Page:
Assumption of gastroshisis can be made if the pregnant woman has elevated levels of alpha fetoprotein (AFP). AFP is the fetal analog of albumin, and maternal serum AFP reflects the level of AFP in amniotic fluid. Testing was developed to evaluate the fetus for chromosomal abnormalities and neural tube defects, but AFP is also usually elevated with abdominal wall defects. In gastroschisis, maternal serum AFP is usually markedly abnormal, with an average elevation of more than nine multiples of the mean (MoM) (13).
The diagnosis is based on ultrasound examination and can be made by abdominal ultrasound before 20 weeks, orvaginal examination beginning at 12 weeks and 3 days, noting that until 12 weeks the small intestine is normally herniated in the base of the umbilical cord. The typical echo sign is the presence of multiple intestinal loops free floating in the amniotic fluid. The free intestinal mass in the amniotic fluid is disproportionately high compared tothe abdominal cavity. Because the abdomen cavity has a small mass, an abnormal proximity between the bladder and stomach can be found. Almost always, only small intestines are eviscerated and can be recognized by specific ultrasound appearance and peristaltic movements. Occasionally, the large intestine, the stomach, the gallbladder, the uterus, or the urinay bladder can herniate. The umbilical cord is normally inserted and usually situated to theleft of the gastroschisis. Color Doppler is a useful examination to prove this disposal and the fact that its vessels never cross the mass represented by the intestinal loops. A study that evaluated the correlation between prenatal ultrasound findings (small-for-gestational-age, intra-abdominal and extra-abdominal bowel dilatation >6 mm, thickened intestinal wall and stomach dilatation) and postnatal outcome in neonats with gastroshisis concluded that intra-abdominal bowel dilatation is the only ultrasound marker predictive of complex gastroschisis (associated with bowel complications). Magnetic resonance imaging can provide an overall perspective of the fetus with a ventral wall defect, and may be useful in cases that are hard to image with ultrasound (10, 16, 18).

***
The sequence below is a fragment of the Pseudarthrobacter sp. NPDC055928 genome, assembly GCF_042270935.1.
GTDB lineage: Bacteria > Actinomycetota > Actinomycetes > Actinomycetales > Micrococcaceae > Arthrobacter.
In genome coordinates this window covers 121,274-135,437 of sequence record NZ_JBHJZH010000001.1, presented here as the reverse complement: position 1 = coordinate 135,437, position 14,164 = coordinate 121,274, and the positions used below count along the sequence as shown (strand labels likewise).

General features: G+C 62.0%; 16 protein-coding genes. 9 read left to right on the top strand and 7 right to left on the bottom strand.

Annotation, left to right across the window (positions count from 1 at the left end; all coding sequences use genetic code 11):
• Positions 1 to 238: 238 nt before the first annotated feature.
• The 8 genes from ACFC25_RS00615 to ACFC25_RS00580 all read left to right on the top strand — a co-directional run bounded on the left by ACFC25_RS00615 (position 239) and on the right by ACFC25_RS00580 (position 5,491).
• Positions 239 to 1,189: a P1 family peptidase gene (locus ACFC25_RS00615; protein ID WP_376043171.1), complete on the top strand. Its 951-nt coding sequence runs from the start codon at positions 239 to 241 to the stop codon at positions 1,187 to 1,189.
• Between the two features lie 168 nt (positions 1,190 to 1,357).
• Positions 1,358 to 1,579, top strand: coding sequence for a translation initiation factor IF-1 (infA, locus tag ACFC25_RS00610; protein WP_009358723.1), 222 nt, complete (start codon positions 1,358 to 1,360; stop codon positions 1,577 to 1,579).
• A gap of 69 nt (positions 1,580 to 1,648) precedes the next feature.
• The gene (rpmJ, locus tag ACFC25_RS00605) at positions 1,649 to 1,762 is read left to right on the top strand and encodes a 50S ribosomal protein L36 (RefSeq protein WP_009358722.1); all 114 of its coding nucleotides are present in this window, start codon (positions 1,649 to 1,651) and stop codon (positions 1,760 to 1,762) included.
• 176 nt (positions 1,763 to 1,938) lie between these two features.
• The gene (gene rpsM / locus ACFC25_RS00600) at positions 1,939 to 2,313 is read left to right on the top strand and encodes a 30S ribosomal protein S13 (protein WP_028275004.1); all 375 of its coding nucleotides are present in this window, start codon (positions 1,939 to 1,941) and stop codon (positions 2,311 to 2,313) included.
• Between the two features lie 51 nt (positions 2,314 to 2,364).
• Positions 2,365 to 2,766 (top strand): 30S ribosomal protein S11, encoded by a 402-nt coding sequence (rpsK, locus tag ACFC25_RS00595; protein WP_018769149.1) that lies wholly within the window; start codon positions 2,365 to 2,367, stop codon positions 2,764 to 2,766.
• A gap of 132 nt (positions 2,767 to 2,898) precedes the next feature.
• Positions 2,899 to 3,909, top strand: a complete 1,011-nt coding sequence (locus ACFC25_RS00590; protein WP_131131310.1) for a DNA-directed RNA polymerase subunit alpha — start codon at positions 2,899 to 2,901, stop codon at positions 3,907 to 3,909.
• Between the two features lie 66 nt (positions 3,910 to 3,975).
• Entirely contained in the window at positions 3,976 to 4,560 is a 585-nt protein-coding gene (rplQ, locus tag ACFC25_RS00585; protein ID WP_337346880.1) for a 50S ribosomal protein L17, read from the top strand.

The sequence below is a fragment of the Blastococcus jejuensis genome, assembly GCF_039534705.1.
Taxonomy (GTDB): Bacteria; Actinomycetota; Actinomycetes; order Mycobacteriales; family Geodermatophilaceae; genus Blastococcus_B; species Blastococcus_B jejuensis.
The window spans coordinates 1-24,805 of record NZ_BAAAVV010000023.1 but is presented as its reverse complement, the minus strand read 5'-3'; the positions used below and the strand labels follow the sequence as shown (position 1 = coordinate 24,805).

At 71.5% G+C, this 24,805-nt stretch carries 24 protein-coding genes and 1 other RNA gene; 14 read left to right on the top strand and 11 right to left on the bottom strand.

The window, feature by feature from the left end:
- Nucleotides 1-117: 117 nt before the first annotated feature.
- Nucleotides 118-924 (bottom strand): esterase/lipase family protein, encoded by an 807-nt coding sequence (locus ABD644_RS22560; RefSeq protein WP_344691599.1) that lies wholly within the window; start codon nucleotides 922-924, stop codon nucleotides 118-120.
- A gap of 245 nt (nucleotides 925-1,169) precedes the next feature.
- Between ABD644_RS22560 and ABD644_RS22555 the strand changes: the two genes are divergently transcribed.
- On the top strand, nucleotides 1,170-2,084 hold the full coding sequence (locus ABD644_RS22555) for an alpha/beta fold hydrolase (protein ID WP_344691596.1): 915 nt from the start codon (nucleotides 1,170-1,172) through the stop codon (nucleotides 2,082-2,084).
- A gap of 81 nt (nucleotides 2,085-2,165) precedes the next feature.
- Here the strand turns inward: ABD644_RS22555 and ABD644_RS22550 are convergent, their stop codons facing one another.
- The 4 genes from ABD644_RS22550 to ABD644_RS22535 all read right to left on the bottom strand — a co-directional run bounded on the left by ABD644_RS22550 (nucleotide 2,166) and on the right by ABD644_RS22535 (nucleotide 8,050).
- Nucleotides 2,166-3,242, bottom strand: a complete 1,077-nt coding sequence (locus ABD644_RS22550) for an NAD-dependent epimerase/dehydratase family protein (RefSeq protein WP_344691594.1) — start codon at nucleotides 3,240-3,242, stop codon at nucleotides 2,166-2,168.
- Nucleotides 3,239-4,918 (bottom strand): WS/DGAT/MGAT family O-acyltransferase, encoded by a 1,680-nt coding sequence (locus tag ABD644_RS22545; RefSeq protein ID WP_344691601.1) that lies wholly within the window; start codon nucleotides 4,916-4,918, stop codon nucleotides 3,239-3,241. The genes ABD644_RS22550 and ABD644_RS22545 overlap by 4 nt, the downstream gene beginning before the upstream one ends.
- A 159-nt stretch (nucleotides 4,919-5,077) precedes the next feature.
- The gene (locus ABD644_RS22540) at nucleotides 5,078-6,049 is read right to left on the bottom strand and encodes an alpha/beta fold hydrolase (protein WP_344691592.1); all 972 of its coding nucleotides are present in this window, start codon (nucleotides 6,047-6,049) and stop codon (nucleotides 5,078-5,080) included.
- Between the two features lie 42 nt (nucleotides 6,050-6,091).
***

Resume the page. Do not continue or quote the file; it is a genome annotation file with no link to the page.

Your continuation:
There is a lower incidence of associated anomalies with gastroschisis compared with other abdominal wall defects. A 10-year review of infants with gastroschisis found a 30% incidence of associated anomalies, intestinal atresia, cryptorchidism or undescended testes being the most common. Intestinal atresia was noted in 22% of affected infants, while cryptorchidism was noted in 55%. In a second 10-year review of infants with gastroschisis, ileal atresia occurred in 5.4% of affected infants and cryptorchidism occurred in 24%. Anotherstudy publishedin 2005, conducted on 627 infants with gastroschisis found asignificant association between gastroschis and congenital heart defects. Detailed antepartum and/or postnatal evaluations are indicated in fetuses identified with gastroschisis (11, 21).
20-year-old primigravida presented in a small center for a first ultrasound exam at 23 weeks of gestation. She had not attended antenatal care prior to this moment, but described no problems during pregnancy. She did use vitamin or mineral supplements and reported no smoking or use of alcohol during pregnancy.
Fig. 1. First ultrasound examination in our center: diagnosis of gastroschisis (gestational age using last menstrual period - 26 weeks)
Fig. 2. First ultrasound examination in our center: 4D rendering.
Fig. 3. First ultrasound examination in our center: gestational age (GA) calculated using just the abdominal circumference (AC)
Neonatal resuscitation and first aid were carried out in the operating room and in the Division of Neonatology of "Bega" Clinic Timișoara. The newborn was intubated, ventilated and a central venous pressure (CVP) line inserted, while the intestine was placed in mid line and isolated to prevent thermal shock and infection. Blood culture, CBC, CRP were done and IV fluids were administered. She was tranported by ambulance to the pediatric surgery devision of "Louis Turcanu" Emergency Hospital for Children Timișoara and in less than 1 hour from birth, the reparatory operation could start. Intraoperatively, the question of viability arose: after injection of lidocaine, loops seemed viable without atresia and without perivisceritis phenomenon. There was no need for partial bowel resection. Reinstatement of the loops in the abdmonial cavity was performed, followed by laparorrhaphy with ombilicus preservation and drainage placement through counterincision. Postoperatively, the question of functionality arose, with delayed resuming of instestinal transit (even more than 3 weeks) being specific for gastroschizis. Screening for other associated malformations that could have escaped in-utero examinations was conducted: transfontanelar ultrasonography, as well as echocardiography and multiple abdominal ultrasound revaluation showed no abnormalities. On day 10 postoperatively (10th day of life), with per primam surgical wound healing, the newborn had her first spontaneous stool and started breast-feeding. Minimal enteral feeding and controlled increase of nutrients was further established.